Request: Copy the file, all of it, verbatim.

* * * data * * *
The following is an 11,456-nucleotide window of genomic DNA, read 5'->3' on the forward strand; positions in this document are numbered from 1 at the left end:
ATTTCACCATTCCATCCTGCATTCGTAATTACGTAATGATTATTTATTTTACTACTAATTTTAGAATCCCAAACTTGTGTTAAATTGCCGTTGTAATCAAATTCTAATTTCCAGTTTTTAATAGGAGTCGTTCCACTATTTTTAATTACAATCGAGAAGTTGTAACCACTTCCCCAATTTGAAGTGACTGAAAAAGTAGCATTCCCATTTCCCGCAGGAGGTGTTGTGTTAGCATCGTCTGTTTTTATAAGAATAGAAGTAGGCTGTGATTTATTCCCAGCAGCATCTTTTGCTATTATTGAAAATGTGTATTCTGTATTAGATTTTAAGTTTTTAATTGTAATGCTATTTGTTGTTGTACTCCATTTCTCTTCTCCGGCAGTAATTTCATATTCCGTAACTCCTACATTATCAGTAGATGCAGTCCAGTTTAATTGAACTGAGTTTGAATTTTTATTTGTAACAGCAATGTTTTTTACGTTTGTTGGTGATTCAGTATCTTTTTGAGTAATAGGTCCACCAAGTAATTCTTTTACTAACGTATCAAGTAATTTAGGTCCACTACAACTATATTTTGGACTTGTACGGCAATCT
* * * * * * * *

The following is an 11,456-nucleotide window of genomic DNA, read 5'->3' on the forward strand; positions in this document are numbered from 1 at the left end:
ATTTCACCATTCCATCCTGCATTCGTAATTACGTAATGATTATTTATTTTACTACTAATTTTAGAATCCCAAACTTGTGTTAAATTGCCGTTGTAATCAAATTCTAATTTCCAGTTTTTAATAGGAGTCGTTCCACTATTTTTAATTACAATCGAGAAGTTGTAACCACTTCCCCAATTTGAAGTGACTGAAAAAGTAGCATTCCCATTTCCCGCAGGAGGTGTTGTGTTAGCATCGTCTGTTTTTATAAGAATAGAAGTAGGCTGTGATTTATTCCCAGCAGCATCTTTTGCTATTATTGAAAATGTGTATTCTGTATTAGATTTTAAGTTTTTAATTGTAATGCTATTTGTTGTTGTACTCCATTTCTCTTCTCCGGCAGTAATTTCATATTCCGTAACTCCTACATTATCAGTAGATGCAGTCCAGTTTAATTGAACTGAGTTTGAATTTTTATTTGTAACAGCAATGTTTTTTACGTTTGTTGGTGATTCAGTATCTTTTTGAGTAATAGGTCCACCAAGTAATTCTTTTACTAACGTATCAAGTAATTTAGGTCCACTACAACTATATTTTGGACTTGTACGGCAATCT